- Insurance companies may look to your social media account for any post that could cast doubt on your personal injury claim in an effort to settle for the least amount of money as quickly as possible.
- If an insurance company can find these posts, they do not have to get your permission to view them or use them as evidence, and even if your accounts are completely private, insurance companies can request posts they can’t see through court orders or as part of the discovery process in trial.
- The best thing you can do when going through a personal injury claim is to deactivate all your personal accounts, including Facebook, Instagram and Twitter.
- If you do keep your accounts active, DO NOT post about any conversations with your attorney, information about your injuries/treatment, problems with your claim, case information, etc.
Social media has become a part of most people’s everyday lives and can be a great way to share different aspects of your life. It’s also a good way to stay in touch with friends and family. But, if you are involved in a personal injury claim, sharing too much on social media can have a negative effect on your case.
How can social media have a negative effect on my case?
Most personal injury matters involve a claim with an insurance company. Insurance companies want to settle claims for the least amount of money they can, as quickly as possible. In order to do this, they will try to find evidence they can use to reduce the value of your claim. One of the easiest places to gather this evidence against you is your social media accounts. Insurance companies are looking for any post that could cast doubt on any part of your claim. For example, if you are claiming that you suffered a back injury that has left you unable to pick up and hold heavy objects, a post with a picture of you holding a child could be used as evidence that you are exaggerating your injury or have no injury at all.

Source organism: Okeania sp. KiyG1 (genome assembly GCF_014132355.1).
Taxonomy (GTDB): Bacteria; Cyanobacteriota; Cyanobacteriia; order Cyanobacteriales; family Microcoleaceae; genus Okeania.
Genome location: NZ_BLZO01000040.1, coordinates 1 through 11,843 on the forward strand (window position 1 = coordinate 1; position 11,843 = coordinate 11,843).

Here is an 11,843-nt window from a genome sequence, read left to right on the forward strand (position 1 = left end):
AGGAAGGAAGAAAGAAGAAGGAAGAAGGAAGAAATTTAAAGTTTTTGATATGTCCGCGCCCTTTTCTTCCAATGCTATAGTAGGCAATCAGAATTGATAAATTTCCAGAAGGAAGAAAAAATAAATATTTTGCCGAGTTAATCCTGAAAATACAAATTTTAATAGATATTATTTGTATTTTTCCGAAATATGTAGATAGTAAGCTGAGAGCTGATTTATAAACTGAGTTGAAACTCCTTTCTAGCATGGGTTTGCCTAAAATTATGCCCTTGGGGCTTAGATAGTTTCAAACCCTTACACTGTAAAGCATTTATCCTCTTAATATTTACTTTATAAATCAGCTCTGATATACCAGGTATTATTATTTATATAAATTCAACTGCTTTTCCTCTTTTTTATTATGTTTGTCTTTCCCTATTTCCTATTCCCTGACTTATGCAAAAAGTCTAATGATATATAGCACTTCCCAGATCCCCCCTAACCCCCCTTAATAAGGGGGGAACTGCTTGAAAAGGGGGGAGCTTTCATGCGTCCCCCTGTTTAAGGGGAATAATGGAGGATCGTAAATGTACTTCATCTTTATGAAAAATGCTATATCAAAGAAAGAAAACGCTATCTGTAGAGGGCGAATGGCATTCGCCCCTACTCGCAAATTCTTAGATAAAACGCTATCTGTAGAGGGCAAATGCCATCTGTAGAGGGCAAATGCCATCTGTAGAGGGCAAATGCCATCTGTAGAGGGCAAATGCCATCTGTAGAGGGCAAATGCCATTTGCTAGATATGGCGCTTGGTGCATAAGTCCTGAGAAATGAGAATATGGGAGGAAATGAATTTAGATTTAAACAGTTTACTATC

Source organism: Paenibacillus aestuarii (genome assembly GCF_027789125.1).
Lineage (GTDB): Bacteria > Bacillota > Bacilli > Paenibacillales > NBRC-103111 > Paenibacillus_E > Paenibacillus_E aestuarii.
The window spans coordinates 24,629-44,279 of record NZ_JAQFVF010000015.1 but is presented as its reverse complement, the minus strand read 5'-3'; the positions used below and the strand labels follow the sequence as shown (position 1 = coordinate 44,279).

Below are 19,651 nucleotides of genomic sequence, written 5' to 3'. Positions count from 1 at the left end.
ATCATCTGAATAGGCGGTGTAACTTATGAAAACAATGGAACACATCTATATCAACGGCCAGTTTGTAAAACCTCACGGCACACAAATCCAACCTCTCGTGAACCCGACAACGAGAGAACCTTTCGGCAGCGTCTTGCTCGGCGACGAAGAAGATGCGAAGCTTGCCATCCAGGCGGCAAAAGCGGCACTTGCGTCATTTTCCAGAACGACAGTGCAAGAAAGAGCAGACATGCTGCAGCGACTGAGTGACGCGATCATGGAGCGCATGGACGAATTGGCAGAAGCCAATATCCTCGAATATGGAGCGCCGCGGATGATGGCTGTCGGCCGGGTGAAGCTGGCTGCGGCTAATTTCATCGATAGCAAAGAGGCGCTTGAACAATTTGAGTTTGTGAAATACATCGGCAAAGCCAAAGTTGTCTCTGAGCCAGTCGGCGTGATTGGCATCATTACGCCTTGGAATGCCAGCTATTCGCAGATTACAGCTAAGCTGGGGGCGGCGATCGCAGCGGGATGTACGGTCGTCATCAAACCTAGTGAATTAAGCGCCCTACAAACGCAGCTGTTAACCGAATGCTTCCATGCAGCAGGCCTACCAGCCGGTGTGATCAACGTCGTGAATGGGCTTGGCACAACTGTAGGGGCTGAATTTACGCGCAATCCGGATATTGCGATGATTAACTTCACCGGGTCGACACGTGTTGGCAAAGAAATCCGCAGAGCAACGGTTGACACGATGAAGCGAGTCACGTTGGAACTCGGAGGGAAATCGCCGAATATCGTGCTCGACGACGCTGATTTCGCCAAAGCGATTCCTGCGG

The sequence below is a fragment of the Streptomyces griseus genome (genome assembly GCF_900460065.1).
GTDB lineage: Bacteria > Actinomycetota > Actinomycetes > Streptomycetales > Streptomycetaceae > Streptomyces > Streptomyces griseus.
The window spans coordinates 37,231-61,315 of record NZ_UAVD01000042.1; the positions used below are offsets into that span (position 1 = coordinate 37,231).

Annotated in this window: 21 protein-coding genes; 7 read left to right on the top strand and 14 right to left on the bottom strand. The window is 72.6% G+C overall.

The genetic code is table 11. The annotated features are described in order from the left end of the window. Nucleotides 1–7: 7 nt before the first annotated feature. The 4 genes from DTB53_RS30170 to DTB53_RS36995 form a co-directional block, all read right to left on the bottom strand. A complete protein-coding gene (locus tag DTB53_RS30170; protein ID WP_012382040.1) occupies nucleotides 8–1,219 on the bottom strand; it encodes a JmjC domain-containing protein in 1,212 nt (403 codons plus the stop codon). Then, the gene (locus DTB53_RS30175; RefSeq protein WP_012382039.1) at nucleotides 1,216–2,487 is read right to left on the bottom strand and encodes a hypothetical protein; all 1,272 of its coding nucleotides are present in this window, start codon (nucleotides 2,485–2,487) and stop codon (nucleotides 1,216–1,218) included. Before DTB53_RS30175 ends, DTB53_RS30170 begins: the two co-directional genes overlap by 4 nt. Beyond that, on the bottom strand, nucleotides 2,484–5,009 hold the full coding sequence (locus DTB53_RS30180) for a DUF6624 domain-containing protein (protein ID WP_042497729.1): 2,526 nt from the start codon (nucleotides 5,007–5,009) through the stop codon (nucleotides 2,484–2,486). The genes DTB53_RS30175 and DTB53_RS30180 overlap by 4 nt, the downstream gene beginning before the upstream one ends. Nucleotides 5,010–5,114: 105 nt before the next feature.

But how are insurance companies finding this information?
The simple answer is all content posted to social media accounts on the internet is public. There is no reasonable expectation of privacy for social media accounts. Even if you adjust your privacy settings, your friends or followers can inadvertently grant others access to your content. This is often done through functions like comments or tagging in photographs.
If an insurance company’s employees or representatives can find these posts, they do not have to get your permission to view them or use them as evidence. Even if your accounts are completely private, insurance companies can request posts they can’t see through court orders or as part of the discovery process in trial. Insurance companies will find a way to see your posts.
What should you do?
The best thing you can do when going through a personal injury claim is to deactivate all your personal accounts, including Facebook, Instagram and Twitter. This can be difficult for some people, especially if you conduct a lot of business through social media.
If you do keep your accounts active, there are certain topics and information that you should not post about at all. This can include:
- Any conversations between you and your attorney
- Any information about your injuries or treatment
- Problems you are having or getting treatment for with your claim
- Any conversations you had with others about your case
- Any information regarding facts or legal theories about your accident
Dealing with a personal injury claim on your own can be daunting. If you have been in an accident, contact our office so that we can help you achieve the best outcome.